Californians said that they had selected their candidate of choice for the presidency relatively early in the race: Forty-eight percent of voters reported making a final decision on who they would vote for before 2012.

Fifteen percent said they made their decision during or after the presidential debates, and 12 percent said they decided during the Republican primaries. Only 6 percent of California voters ever seriously considered supporting the opposing candidate at any point in the campaign.

“Californians decided on their presidential choices very early in the campaign, and they stuck with their candidate all the way through,” Schnur said. “There weren’t a lot of swing voters here on either side.”

By large margins, Californians who voted to re-elect the president said their vote for Obama was “more for Barack Obama” (82 percent) than “against Mitt Romney” (15 percent). Those who cast their ballots for Romney were more evenly split: Fifty percent said their vote was “more for Mitt Romney” while 46 percent said their vote was “more against Barack Obama.”

When California voters who voted for Obama were presented with a list of reasons why they may have selected Obama as their candidate and asked to select their top two reasons, 39 percent said that it was because he pulled the nation back from economic collapse and worked to create jobs.

Thirty-nine percent of voters also pointed to his commitment to expanding access to health care and protecting Medicare and Social Security, as well as ending tax breaks for the wealthy and instead cutting taxes for the middle class (31 percent) and supporting a woman’s right to choose and access to contraception and vital health services (30 percent).

When California voters who voted for Romney were presented with a list of reasons why they may have selected Romney as their candidate and asked to select their top two reasons, 54 percent said that Romney would grow the economy and reduce the national deficit by cutting spending, lowering taxes and creating jobs.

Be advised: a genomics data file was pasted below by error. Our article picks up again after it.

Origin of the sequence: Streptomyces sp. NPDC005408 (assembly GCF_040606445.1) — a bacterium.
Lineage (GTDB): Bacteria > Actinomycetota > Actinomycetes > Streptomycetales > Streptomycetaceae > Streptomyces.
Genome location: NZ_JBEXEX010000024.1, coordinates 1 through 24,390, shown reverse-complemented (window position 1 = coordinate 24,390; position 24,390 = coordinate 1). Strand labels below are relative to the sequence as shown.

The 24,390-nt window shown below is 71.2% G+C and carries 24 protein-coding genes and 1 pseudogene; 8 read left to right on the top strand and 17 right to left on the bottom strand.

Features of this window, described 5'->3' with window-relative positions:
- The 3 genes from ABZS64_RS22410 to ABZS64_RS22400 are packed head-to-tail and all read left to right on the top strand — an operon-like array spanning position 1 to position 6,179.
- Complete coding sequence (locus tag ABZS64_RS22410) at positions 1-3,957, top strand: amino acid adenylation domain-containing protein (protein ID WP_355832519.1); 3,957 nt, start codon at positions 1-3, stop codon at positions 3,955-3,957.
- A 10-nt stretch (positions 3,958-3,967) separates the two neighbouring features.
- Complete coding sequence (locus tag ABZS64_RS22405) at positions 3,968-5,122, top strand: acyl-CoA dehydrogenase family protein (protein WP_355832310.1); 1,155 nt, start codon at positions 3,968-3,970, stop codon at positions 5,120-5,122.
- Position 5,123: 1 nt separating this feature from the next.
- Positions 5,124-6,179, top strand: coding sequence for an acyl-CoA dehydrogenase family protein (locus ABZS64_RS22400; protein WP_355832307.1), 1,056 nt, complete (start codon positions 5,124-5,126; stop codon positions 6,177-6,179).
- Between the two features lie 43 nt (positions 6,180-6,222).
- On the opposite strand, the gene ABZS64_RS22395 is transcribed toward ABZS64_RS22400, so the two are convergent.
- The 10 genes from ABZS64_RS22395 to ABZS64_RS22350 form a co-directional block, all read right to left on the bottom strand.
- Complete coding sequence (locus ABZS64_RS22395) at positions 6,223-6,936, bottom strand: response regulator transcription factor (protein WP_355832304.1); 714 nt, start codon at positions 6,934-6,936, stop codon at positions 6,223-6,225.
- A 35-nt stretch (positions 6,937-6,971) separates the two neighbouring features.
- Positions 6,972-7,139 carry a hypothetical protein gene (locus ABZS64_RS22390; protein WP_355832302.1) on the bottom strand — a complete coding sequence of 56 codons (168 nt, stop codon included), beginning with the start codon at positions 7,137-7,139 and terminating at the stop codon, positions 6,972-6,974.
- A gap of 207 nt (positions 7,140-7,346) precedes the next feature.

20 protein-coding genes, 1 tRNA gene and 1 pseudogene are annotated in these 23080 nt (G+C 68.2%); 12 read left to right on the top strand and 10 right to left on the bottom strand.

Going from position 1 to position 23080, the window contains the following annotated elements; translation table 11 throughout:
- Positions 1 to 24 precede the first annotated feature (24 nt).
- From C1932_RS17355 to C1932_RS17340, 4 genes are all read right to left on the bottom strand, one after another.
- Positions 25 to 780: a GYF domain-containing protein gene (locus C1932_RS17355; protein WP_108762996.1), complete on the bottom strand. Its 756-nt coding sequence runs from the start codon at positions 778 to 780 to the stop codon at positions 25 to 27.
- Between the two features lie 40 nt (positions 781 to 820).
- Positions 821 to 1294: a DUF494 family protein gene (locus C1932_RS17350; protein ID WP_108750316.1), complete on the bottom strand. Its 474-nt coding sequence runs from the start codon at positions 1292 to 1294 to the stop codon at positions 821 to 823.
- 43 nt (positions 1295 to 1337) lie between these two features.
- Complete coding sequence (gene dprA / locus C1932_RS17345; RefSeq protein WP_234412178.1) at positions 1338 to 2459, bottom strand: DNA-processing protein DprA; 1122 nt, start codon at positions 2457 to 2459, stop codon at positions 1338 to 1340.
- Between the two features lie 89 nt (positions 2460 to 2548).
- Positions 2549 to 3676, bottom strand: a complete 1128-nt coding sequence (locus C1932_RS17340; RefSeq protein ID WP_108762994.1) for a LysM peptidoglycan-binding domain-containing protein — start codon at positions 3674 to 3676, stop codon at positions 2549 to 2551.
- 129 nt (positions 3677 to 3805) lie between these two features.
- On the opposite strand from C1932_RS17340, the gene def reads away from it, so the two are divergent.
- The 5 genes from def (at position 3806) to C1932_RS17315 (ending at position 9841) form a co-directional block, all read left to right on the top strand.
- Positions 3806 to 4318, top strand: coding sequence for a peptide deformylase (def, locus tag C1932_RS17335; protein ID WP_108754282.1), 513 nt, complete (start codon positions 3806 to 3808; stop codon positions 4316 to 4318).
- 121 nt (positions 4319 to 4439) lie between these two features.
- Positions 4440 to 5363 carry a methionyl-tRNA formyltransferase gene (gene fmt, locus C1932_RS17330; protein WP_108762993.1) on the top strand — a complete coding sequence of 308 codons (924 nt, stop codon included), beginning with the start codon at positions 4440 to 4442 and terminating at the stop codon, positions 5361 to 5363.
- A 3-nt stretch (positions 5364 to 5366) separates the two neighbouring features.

Forty percent selected the statement that as president, Romney would repeal Obamacare to lower costs and give people more health insurance choices, while 24 percent said he would project American strength abroad, maintain a strong U.S. military and not make apologies to other countries.

When Californians who voted for Obama were presented with a list of reasons why they selected him as their candidate, they were relatively evenly divided between the statements “He is on my side and understands people like me” (24 percent), “He will get the economy going and create jobs” (21 percent), “He is willing to compromise to get things done” (20 percent) and “He is a strong leader” (17 percent).

When Californians who voted for Romney were presented with a list of reasons why they selected him as their candidate, they overwhelmingly said that the description “He will get the economy going and create jobs” (53 percent) was most important to them. Trailing that was “He is willing to compromise to get things done” (13 percent), “He is a strong leader” (13 percent) and “He is on my side and understands people like me” (3 percent).

Latino voters and women reported overwhelmingly supporting Obama: Seventy-five percent of Latino voters and 64 percent of women said they voted for Obama compared to 22 percent of Latino voters and 34 percent of women who voted for Romney. Forty-nine percent of white voters reported voting for Romney, and 47 percent said they voted for Obama. Fifty-eight percent of respondents reported that they voted for Obama in the 2008 presidential election compared to 33 percent who reported that they voted for Sen. John McCain (R-Ariz).

The USC Dornsife/Los Angeles Times Poll was conducted from Nov. 7-12 by Democratic polling firm Greenberg Quinlan Rosner and Republican polling firm American Viewpoint. The full sample of 1,520 registered voters has a margin of error of plus or minus 2.9 percentage points.

Follow all election news coverage at Election 2012, a resource for journalists and others interested in politics created by USC Media Relations.